On Publishing One's Failures

I had a bad feeling about it. Granted, the recipe for Sally Lunn bread came from what is currently my very favorite cookbook, The Lee Bros. Southern Cookbook. I have executed quite a few of their recipes now, to great success. Indeed, many of their recipes, particularly the Creamed Corn, have garnered major accolades. But the one recipe that went terribly wrong for me was their Sweet Pie Crust. It was dry, difficult to handle, and stuck to the pie dish in a way I've rarely seen a dough do. The recipe for Sally Lunn was my second foray into the "Bread Basket" section of the book, and I wasn't without misgivings. Besides my unsuccess with the pie dough, the bread recipe seemed too miraculously simple. Sally Lunn is a rich white bread, referred to by the Lee Bros. as the challah of the South. One loaf contains 7 TBSP. of butter and three eggs, as well as 1/3 c. of syrup, be it sorghum, cane or molasses (or golden syrup, as I used). Now, in no way do I purport to be anything close to an authority on bread-baking, but I've done it enough times that a few things seemed odd to me. First off, the dough is not kneaded at all before the first rise, which is supposed to only take 35 minutes. This seemed an awfully short time to me, which I found it truly was when the dough had scarcely risen after resting for the allotted time. It remained the sticky, unkempt mass it was when I covered it with the dishtowel. After it had rested about an hour, not yet having risen to double, I turned it out onto the worktable and had a hell of a time punching it 30 times, when with each slap of my fist I would come away with more dough stuck to me. I scooped it all up into the pan (which certainly doesn't require an entire tablespoon of butter to grease it), let that rise double the allotted 12 minutes, then baked it.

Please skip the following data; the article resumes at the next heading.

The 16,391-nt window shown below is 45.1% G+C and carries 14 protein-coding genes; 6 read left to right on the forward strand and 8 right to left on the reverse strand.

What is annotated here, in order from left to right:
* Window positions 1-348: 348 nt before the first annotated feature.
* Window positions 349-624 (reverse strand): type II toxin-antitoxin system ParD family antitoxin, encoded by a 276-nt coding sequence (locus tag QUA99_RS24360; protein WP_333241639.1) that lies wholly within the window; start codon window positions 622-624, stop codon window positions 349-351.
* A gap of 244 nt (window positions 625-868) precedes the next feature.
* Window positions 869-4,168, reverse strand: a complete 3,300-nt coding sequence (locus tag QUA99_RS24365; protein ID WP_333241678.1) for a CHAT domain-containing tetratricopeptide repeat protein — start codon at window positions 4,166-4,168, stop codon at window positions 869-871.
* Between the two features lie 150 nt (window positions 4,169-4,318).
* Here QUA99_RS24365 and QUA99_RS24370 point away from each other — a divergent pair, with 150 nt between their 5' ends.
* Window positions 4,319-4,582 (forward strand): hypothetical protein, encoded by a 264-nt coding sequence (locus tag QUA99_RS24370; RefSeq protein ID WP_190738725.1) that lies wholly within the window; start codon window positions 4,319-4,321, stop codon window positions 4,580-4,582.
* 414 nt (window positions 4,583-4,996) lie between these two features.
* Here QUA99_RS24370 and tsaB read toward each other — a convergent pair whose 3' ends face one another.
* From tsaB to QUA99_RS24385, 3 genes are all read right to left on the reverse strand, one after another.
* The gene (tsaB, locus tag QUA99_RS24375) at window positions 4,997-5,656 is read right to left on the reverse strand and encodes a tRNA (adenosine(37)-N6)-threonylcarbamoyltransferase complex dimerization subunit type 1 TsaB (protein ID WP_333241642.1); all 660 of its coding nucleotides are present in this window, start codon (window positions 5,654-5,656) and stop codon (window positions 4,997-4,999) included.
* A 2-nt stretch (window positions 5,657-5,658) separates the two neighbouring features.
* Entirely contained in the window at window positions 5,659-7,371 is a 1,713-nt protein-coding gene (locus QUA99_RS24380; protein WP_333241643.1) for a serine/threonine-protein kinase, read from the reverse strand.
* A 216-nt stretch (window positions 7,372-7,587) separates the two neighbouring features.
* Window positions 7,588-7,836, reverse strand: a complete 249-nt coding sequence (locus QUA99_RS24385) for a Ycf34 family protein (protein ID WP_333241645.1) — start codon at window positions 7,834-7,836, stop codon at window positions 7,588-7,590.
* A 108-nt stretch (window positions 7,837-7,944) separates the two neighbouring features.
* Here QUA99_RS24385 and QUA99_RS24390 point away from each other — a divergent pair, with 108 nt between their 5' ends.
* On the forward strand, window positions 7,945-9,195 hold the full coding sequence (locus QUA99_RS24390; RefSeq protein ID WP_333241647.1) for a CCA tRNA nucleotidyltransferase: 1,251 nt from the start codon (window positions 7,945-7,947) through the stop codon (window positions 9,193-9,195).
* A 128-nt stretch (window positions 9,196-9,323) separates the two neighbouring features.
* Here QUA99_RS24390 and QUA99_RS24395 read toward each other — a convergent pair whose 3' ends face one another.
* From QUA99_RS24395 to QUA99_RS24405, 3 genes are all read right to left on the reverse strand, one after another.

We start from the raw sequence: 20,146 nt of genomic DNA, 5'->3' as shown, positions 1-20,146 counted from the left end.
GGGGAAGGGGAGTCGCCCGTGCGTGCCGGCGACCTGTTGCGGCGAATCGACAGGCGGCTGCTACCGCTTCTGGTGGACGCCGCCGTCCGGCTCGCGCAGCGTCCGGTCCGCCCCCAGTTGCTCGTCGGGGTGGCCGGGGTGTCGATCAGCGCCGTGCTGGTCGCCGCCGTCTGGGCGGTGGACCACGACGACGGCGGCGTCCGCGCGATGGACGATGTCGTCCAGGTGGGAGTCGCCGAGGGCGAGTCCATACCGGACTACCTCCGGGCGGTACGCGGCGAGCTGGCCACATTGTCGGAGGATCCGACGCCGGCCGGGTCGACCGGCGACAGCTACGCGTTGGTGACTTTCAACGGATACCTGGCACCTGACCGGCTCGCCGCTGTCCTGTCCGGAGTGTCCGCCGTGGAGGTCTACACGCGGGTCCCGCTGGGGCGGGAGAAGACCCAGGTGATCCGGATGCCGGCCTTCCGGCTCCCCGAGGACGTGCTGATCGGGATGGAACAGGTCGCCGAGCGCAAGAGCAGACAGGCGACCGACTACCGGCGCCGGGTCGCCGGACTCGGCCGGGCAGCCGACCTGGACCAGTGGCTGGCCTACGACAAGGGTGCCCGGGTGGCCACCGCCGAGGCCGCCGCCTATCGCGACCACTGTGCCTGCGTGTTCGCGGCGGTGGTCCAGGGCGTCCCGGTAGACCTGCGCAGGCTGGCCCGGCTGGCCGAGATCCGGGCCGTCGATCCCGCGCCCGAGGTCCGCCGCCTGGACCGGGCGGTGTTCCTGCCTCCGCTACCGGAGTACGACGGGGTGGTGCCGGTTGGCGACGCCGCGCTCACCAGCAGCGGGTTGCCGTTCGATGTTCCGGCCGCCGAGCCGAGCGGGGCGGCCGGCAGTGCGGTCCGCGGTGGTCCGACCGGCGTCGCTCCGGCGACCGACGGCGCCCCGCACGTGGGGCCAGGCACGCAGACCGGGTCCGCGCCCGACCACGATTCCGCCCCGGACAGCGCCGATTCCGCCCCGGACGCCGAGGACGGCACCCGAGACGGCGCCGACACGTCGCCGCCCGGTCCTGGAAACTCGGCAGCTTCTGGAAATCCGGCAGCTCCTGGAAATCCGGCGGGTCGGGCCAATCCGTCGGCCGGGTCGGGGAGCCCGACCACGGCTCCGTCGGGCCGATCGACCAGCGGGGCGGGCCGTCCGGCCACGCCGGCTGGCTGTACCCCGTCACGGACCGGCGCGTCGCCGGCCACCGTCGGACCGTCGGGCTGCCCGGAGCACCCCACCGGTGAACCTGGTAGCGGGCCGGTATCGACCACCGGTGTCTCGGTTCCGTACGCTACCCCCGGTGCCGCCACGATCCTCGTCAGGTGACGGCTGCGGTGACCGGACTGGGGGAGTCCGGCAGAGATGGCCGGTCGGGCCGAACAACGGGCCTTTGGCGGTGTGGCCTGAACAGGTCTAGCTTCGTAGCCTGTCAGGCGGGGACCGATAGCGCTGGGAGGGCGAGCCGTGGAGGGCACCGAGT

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Well, it wasn't a total disaster. I mean, it's edible, though it would be an exaggeration to call it sliceable. I used it to make the Grilled Pimento Cheese Sandwiches from the Lee Bros. book, and I had to discard about 3 slices that just fell apart. It struck me as rather an odd choice for grilled cheese, being so sweet and dense, but perhaps that's just a matter of taste. And perhaps really Sally Lunn isn't quite like this. I wonder what went wrong between the Lee Bros. and me...

The pimento cheese, I must mention, was really delicious and made a superlative grilled cheese filling, despite whatever unsavory memories the word conjures up for me of the foul pimento-studded baloney I was served as a child at school. This was something entirely different and delicious. And I couldn't resist sprinkling a little smoked hot paprika on each sandwich. I don't know if Southerners would approve, but it was certainly good. I would recommend something pickled on the side, as well.

You may ask why on earth I chose to follow as recipe I was fairly certain wouldn't work. Fact is, I like to always give the recipe the benefit of the doubt the first time around, lest it disclose to me some secret shortcut or alternate route I never would have discovered otherwise. Alas, this is not often the case. Next time, lacking an adventurous side and undesirous of danger, I think I will stick to Greg Patent's Buttermilk Loaf, which I made last year (revealing, perhaps, with what shameful infrequence I address the task of making bread).

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More on Greg Patent, one of my favorite American bakers, later on...


Backroom Bakeshoppe

It's not entirely easy to give directions to my "bakery," which is essentially a bakesale in a backporch in Montreal's Mile-End neighbourhood. There is a minor maze of alleys to navigate, but hopefully people notice the sign.

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We opened last summer and stayed stubbornly open almost until December, shivering by the space heater in the uninsulated shed. After a many-month stint in Asia, my partner, the record vendor, has returned, and we reopened last week.